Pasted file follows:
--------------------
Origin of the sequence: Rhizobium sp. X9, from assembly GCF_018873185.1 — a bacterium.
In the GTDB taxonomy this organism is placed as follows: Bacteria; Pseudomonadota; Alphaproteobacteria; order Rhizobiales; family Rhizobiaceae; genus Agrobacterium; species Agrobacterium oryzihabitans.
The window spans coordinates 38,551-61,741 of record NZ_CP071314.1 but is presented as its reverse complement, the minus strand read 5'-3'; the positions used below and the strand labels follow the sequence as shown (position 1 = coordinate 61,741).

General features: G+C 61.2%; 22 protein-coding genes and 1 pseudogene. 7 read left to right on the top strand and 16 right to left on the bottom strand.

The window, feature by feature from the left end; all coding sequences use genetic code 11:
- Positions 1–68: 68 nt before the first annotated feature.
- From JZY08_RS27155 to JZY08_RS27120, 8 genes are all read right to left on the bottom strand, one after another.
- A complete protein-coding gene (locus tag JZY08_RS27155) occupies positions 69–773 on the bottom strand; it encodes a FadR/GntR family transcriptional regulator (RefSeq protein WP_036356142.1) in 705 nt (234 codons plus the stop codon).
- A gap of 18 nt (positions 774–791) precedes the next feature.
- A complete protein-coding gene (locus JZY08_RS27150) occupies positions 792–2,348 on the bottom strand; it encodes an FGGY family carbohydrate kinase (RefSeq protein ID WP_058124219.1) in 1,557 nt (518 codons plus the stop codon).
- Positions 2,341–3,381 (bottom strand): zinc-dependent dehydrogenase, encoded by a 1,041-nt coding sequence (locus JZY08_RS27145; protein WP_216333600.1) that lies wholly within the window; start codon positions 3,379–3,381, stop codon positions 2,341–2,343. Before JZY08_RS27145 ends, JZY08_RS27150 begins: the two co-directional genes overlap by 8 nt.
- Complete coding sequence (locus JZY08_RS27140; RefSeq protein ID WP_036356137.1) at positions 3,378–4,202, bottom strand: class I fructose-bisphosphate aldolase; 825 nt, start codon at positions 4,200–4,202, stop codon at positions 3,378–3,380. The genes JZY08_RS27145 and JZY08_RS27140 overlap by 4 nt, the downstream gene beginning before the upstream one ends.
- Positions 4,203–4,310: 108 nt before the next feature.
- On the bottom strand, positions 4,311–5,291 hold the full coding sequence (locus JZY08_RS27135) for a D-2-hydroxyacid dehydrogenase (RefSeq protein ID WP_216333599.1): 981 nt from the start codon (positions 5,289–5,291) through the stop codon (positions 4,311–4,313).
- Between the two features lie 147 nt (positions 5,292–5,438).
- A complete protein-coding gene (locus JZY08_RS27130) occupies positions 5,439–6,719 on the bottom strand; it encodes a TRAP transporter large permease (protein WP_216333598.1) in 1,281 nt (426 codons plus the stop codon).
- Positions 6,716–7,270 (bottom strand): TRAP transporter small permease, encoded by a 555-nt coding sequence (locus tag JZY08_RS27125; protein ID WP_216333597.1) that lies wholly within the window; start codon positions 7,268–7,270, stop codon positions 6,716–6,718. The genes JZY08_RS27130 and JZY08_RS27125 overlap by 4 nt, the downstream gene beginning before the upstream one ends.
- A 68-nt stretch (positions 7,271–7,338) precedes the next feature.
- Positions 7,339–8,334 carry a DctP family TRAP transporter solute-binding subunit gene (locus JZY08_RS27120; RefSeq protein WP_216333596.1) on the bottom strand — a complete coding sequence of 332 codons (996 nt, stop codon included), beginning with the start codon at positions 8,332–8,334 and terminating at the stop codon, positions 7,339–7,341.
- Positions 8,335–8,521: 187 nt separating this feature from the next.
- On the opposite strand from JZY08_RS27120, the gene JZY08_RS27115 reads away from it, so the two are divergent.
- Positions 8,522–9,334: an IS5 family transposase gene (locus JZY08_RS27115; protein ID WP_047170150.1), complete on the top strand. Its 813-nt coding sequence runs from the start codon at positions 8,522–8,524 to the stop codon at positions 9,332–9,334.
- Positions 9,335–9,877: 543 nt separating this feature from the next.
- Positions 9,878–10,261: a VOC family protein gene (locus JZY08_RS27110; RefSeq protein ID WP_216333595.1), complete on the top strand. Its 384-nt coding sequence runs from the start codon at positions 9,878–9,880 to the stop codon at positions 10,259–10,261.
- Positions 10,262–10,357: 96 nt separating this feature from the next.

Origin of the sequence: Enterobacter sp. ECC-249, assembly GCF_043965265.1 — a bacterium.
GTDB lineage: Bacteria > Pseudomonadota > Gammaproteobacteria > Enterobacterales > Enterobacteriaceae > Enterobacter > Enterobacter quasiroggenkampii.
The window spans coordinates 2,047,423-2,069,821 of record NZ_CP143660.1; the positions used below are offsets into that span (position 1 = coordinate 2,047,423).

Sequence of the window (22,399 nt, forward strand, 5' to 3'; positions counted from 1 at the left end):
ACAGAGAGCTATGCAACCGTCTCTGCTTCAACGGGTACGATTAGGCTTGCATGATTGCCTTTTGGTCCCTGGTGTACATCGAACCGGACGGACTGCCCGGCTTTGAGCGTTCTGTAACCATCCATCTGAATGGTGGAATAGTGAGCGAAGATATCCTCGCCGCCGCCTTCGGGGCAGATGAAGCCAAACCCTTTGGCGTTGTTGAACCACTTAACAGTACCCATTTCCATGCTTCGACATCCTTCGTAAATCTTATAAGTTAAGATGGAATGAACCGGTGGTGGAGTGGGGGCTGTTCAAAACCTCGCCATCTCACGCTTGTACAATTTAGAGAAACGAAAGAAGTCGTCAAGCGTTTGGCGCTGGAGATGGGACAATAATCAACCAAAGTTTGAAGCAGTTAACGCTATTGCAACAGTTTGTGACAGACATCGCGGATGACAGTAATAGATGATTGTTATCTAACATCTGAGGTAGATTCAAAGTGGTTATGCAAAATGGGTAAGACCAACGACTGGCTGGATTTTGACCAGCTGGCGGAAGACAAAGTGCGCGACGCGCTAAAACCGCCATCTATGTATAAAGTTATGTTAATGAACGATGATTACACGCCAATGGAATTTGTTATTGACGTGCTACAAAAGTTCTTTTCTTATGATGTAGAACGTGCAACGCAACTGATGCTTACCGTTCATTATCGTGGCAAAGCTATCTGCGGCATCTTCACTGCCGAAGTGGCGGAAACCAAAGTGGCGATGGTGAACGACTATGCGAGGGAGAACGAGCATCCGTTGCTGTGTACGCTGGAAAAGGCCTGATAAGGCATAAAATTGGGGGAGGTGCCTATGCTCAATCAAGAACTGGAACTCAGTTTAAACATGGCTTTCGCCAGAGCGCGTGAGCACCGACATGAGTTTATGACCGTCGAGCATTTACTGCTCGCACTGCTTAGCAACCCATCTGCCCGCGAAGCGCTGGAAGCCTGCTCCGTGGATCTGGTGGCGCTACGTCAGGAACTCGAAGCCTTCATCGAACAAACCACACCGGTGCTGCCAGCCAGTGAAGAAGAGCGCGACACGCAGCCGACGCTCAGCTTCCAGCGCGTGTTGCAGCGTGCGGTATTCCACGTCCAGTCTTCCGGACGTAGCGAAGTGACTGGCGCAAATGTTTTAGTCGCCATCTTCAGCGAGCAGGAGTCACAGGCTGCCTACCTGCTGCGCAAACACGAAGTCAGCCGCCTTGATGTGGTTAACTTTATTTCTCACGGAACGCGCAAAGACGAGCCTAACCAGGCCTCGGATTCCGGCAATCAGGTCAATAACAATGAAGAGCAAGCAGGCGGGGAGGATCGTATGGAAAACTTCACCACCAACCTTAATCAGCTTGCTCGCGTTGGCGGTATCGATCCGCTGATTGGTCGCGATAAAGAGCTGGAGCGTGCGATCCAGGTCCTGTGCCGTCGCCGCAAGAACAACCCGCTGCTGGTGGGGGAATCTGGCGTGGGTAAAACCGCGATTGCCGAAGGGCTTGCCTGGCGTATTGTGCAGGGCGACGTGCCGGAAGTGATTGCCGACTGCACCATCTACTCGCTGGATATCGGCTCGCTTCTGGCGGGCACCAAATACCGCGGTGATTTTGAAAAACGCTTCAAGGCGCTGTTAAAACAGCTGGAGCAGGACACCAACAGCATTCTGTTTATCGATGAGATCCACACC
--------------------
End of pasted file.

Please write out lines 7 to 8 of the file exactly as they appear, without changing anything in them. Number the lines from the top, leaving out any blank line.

- From JZY08_RS27155 to JZY08_RS27120, 8 genes are all read right to left on the bottom strand, one after another.
- A complete protein-coding gene (locus tag JZY08_RS27155) occupies positions 69–773 on the bottom strand; it encodes a FadR/GntR family transcriptional regulator (RefSeq protein WP_036356142.1) in 705 nt (234 codons plus the stop codon).